Keeping young people safe is a crucial part of Pat’s personal philosophy as well as her job. She ensures the service offered to young people is creative, effective, innovative and responsive. Meaningful, supportive relationships are built, not only with young people but with their families, schools and communities. This creates a consistent presence in the lives of young people and goes a long way towards normalising interaction and trust.
In her downtime Pat enjoys walking with her dog (typically a rescue Labradoodle), camping, travelling and the odd spot of DIY (again, helping her friends out).
Pat believes we all have a part to play in making our communities safe. We all have a role in helping to keep children and young people safe, we all have a role in building up resilience, listening to what young people say and hearing what they tell us.
Lynda grew up in the coastal town of Prestatyn, North Wales with her parents and 2 brothers until she moved to Portsmouth in 1986 to study Psychology. During this time she met David, now her husband. On completion of her degree she worked in a respite care home for children with special needs in Berkshire.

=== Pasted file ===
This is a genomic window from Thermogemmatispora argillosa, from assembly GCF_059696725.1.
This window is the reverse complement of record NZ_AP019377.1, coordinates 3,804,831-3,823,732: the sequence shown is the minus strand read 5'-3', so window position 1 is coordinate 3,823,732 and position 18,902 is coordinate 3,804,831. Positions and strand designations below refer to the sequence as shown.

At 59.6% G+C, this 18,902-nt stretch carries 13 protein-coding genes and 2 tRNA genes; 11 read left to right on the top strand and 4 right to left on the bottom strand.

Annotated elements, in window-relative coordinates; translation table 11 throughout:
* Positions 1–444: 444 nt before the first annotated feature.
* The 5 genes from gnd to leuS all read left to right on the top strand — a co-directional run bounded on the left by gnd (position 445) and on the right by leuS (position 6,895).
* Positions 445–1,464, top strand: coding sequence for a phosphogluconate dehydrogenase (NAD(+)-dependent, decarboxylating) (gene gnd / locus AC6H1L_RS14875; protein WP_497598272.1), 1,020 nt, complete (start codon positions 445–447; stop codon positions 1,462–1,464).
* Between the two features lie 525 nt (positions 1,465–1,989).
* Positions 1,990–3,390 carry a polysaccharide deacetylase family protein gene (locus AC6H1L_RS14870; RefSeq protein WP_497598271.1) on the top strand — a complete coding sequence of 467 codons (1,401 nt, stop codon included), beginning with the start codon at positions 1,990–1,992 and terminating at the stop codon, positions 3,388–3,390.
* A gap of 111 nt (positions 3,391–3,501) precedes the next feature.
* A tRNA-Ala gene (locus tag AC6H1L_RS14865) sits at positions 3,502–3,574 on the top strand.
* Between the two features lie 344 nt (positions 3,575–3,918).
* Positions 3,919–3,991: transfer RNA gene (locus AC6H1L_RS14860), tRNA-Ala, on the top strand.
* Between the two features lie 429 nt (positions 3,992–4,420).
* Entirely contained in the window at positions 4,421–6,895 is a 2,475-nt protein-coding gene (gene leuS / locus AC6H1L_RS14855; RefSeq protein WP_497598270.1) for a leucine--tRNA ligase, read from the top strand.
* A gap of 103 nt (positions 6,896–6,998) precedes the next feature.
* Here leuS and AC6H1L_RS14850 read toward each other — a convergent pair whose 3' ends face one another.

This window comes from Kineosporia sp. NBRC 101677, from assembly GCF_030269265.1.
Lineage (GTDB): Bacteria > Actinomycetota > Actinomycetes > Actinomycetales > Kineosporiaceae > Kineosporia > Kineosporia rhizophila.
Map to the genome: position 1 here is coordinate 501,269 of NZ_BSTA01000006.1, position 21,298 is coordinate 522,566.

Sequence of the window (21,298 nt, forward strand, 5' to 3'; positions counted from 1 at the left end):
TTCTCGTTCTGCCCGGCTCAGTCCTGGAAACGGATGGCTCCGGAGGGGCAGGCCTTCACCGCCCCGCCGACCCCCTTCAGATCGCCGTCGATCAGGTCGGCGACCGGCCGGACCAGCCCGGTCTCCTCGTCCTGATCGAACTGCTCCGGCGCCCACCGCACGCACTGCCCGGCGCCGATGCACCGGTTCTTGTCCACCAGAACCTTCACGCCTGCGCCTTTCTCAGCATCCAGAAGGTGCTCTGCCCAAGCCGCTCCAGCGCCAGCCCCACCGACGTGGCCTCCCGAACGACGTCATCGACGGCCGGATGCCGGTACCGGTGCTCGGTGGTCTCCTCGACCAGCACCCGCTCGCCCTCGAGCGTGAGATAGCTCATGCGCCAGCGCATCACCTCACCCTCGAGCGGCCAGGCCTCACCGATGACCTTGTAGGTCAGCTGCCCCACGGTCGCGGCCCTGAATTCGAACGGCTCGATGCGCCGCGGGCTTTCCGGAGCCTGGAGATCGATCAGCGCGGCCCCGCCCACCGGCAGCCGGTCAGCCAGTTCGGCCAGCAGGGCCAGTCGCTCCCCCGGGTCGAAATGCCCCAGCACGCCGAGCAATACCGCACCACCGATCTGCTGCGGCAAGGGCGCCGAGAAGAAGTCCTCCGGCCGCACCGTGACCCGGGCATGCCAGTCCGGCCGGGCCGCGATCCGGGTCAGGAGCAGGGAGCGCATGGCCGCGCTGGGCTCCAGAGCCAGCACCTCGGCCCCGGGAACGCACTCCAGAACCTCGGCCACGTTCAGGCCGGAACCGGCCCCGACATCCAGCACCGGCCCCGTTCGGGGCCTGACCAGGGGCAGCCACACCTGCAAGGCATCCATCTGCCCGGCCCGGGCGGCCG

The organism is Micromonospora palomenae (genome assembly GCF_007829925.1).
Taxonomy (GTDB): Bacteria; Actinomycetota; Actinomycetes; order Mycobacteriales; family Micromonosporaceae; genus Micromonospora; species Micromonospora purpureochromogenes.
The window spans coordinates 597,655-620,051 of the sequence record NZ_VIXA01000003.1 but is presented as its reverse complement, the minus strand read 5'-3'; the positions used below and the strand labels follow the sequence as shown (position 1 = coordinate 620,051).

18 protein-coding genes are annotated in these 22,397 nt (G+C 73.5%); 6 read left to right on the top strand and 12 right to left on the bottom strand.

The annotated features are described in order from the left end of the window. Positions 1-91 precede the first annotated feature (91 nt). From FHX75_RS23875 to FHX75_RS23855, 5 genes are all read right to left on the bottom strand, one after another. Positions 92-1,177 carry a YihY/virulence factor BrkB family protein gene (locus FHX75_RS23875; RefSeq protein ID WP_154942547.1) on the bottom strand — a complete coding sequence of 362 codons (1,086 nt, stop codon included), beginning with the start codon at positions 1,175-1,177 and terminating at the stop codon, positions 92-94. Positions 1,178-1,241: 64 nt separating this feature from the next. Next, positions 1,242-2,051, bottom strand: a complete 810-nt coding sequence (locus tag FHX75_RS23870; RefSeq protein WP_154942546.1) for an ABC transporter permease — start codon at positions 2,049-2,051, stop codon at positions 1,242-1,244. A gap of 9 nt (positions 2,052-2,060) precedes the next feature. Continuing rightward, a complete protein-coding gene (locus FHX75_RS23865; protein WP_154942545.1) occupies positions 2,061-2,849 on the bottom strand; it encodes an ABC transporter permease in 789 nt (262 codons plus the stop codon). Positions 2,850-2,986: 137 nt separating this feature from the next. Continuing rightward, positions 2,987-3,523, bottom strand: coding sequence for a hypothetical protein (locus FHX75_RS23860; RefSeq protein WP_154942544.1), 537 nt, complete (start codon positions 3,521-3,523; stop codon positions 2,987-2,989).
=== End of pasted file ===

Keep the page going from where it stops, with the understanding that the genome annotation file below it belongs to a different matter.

After getting married in 1990, Lynda spent a large part of her career in the NHS at Chester as a Research Psychologist, completing her Masters degree in Practitioner Research before becoming a full time mum to Adam, Beth and Josh, now teenagers. During her career break she completed further studies in Clinical and Pastoral Counselling and is currently completing post graduate studies in Leadership and Management.
Lynda thrives on camping holidays and fresh air (but she has to take her duvet!). In her spare time she loves visiting the theatre or reading. She often finds herself heading towards ‘the land’ (where The Joshua Tree will be built) to quietly contemplate the next steps for the charity and to silently give thanks to God for his hand of protection on her family.